Lolly surmises that Braque can’t come inside unless he’s invited. But that doesn’t stop Braque from possessing little Jacko and speaking through his tiny child head.
Also, Braque can make Jacko do things like put his hand on a hot stove.
Lolly manages to close the door on Braque but if she doesn’t figure out some way to get that stamp off, things are just going to get worse.
And what about Lolly’s new classmate Sorenson (Nicholas Galitzine- so blandly brooding it looks like he’s doing an Ansel Elgort impression)? He’s been following Lolly saying stuff like “You’re in danger”. That came across and stalker-y before but now it’s starting to make sense. Maybe he knows something she doesn’t.
Lolly better do something quick because now Jacko has to go to the hospital. That would suck, to die right before your birthday. Or on it.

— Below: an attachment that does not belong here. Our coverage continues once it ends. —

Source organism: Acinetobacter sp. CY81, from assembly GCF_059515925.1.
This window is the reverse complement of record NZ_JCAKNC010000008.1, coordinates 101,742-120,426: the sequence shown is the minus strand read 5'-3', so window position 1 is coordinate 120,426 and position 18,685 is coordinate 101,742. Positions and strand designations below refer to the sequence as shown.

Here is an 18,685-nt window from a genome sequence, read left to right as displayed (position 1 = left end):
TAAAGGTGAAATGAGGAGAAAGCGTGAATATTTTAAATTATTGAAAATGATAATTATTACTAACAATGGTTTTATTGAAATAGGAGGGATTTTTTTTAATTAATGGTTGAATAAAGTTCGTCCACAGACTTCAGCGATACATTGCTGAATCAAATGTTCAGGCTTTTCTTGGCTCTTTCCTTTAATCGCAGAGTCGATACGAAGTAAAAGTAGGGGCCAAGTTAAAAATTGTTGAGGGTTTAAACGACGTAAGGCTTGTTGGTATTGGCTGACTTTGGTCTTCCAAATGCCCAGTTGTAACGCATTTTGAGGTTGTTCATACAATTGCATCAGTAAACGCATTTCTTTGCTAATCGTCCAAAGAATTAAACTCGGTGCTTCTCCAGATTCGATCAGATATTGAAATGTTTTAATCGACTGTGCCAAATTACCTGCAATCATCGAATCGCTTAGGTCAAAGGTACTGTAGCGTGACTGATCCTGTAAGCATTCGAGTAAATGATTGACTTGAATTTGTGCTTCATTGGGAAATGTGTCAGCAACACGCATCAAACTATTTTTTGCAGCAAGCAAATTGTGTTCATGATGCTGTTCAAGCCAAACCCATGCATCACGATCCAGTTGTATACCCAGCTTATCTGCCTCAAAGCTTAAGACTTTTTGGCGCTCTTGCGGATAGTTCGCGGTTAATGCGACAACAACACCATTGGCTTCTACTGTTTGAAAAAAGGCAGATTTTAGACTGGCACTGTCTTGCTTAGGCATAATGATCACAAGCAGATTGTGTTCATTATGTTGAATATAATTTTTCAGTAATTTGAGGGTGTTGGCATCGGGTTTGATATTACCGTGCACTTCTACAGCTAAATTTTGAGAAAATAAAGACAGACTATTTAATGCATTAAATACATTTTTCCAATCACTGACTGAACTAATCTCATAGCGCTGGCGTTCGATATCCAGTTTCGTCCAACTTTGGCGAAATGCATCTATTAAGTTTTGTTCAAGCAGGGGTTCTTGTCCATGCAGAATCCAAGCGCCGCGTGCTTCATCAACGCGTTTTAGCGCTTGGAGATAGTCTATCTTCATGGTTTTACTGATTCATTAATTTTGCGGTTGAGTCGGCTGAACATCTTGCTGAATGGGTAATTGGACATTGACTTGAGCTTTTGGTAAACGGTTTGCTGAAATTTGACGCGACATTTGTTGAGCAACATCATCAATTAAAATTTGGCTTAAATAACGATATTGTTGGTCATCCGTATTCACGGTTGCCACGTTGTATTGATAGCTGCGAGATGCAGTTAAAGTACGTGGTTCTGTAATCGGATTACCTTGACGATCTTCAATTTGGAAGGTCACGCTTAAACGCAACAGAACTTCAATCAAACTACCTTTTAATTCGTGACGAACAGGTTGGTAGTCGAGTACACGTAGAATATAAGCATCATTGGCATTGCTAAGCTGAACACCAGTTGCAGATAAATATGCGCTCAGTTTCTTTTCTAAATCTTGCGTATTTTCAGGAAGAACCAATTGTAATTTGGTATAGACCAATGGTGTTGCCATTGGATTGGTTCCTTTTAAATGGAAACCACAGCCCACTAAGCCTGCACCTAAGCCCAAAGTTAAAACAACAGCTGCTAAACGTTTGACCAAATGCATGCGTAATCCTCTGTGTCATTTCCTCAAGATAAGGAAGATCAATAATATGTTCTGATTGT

What Works With The Changeover
- Timothy Spall’s wonderfully unhinged performance as Braque transcends The Changeover from basic to “Scarier than I thought it would be”. There aren’t a lot of bells and whistles to Braque, but he’s the only element in The Changeover you can’t really predict. Maybe next time you’ll stay away from the man with the dolls in his house.
- The Changeover’s first hour contains more moments of genuine terror than you’d expect. Credit to directors Miranda Harcourt and Stuart McKenzie for lulling you into a false sense of safety and then stamping you on the hand with peril.
What Doesn’t Work With The Changeover
- Unfortunately, the first hour’s momentum can’t be sustained as The Changeover veers into YA Twilight territory. You can feel whatever tension that’s built up leave your body into something that can’t help but be disappointing.
An exceptionally good movie that changeovers into something average. See it if you must, just know what you’re getting yourself into. Mildly recommended. Now onto that Hokey Pokey.
Buy the Movie Here!
Noel Penaflor (author) from California on May 12, 2020:
I've never heard of covid preventing a site review. That's odd.